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9 April 2021

Andrea Collins is Managing Director of the Export Department and has more than 24 years of experience in exporting to Europe and Overseas.  On behalf of Leicester/shire Growth Hub she has been delivering information sessions and one-to-one consultancy to support businesses who wish to continue trading with Europe.  In the first of a three-part blog, she discusses the issues that have emerged over the last three months.

There has been a lot of engagement from companies across Leicester and Leicestershire, keen to understand the implications of the UK’s exit from the European Union and, believe me, there is a lot to understand and some of it has still not been finalised.

We have had some of the Growth Hub’s typical small business clients attending but a number of people we’ve been talking to are larger companies with 50 to 200 employees.  Because they are larger, with more funds, they can ride out the transition period and they know that the EU still represents a great market for them but there is quite a lot of pain involved.

These pain points are pretty much as we predicted before Christmas: companies are struggling to get to grips with Product Origin which is needed to trade under the Trade and Co-operation agreement.  And VAT is still causing massive issues.  It’s this VAT element that has meant that some of our ecommerce retailers have just decided to stop shipping.  The stress is too much, and the costs are just too high particularly if they’re using fast parcel operators. I’ve looked at their invoices and there are more and more costs being added – deferment fees, Brexit fees, declaration fees – and it just starts to snowball out of control, eroding the margins. We have also seen a significantly high volume of consumer goods returned to the UK with EU consumers refusing to pay the duty and/or VAT on import.

Northern Ireland is causing massive pain and that’s essentially why the Government has delayed some of the processes required to ship from Great Britain; the EU isn’t very happy about this unilateral action.  We get a lot of companies coming through that might have had exclusivity over the UK and Ireland for a company based in the EU.  Now that it’s very difficult to deal with Ireland from the UK, they’re having to think about whether they should pass Ireland back to the EU manufacturer because it’s too complex for UK companies to ship products into there.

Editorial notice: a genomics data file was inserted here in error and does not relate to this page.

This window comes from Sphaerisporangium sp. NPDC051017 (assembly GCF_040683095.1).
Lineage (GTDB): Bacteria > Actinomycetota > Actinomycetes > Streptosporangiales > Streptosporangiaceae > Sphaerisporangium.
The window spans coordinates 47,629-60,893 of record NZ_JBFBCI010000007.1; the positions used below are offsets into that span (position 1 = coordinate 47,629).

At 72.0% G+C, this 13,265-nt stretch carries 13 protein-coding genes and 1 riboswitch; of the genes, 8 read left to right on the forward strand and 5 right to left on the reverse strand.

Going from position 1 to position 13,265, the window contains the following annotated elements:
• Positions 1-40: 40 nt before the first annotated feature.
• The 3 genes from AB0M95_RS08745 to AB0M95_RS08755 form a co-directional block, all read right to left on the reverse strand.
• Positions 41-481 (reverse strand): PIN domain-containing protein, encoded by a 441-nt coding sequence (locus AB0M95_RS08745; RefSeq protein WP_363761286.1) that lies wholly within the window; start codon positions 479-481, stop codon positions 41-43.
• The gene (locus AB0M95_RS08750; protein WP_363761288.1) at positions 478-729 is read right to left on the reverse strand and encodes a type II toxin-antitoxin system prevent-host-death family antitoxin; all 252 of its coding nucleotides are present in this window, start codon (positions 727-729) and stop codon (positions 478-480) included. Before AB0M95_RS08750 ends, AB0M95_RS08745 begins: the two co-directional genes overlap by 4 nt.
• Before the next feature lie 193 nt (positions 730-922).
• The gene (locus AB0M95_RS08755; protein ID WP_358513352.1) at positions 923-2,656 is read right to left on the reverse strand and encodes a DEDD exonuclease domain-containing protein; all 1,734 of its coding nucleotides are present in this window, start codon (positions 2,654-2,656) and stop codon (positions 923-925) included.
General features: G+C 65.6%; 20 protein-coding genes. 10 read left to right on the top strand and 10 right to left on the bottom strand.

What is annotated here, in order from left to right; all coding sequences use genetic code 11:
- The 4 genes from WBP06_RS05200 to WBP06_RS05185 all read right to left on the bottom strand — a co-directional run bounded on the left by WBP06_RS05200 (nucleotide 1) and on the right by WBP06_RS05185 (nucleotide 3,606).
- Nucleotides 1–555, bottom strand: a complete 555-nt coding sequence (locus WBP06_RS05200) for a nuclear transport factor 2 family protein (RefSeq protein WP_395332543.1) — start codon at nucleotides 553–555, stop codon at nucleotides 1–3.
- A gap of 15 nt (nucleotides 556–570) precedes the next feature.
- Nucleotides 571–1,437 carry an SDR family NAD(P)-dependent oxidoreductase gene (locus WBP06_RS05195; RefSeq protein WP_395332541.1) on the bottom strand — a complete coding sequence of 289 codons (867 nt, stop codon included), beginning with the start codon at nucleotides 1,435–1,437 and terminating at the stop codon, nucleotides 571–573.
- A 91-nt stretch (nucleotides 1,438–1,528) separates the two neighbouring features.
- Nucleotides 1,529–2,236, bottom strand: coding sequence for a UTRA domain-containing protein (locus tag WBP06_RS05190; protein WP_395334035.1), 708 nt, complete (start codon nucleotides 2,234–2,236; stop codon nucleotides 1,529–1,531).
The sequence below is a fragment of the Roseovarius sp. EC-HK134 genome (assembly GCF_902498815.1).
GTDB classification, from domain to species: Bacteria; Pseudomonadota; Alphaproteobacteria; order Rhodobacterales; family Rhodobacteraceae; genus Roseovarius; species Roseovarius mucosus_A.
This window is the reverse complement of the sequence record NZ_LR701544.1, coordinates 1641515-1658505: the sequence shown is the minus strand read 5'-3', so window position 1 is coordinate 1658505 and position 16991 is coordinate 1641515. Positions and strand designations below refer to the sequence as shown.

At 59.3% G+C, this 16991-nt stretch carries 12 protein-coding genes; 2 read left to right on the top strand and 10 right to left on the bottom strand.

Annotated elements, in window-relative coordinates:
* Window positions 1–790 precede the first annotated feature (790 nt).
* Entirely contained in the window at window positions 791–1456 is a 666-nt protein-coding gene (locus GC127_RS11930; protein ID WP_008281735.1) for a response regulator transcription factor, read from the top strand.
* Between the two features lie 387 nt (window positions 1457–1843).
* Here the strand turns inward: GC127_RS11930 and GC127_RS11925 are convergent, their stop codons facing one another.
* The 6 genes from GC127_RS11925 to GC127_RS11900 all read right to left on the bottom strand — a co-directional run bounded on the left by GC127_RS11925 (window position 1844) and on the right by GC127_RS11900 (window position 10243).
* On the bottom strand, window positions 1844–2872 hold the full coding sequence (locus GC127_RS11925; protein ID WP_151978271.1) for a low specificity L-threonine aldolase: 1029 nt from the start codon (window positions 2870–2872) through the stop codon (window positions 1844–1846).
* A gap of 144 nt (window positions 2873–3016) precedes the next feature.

Other things that are causing frustration on the export side of things are those sanitary and phytosanitary measures; getting the right certificates for the shipment of animals, foods and plants is difficult and unknown territory for some UK companies. However, we’re still at the negotiation table with the EU so there’s a chance that we may come together and agree a way forward on these.  One thing that doesn’t help our negotiations right now is that the EU isn’t feeling the same pain as the UK.  Their exporters aren’t having to do anything additional to get product into the UK whereas we’re having to do a lot to get product into the EU.  Until the EU starts to feel that pain – which could be as late as October or January next year, then there’s no real requirement for them to come back to the table and try to strike agreements for equivalence on those sanitary and phytosanitary measures.

Overall, if your company has decided it doesn’t want to trade with Europe anymore, there’s probably not much I can say to change your mind.  But if you’re a company for whom Europe makes up a significant part of your business, it is worth weathering the storm and understanding as much as you can about how to get round some of these challenges because there are ways we can help you with that.

Read Part 2.
Read Part 3.

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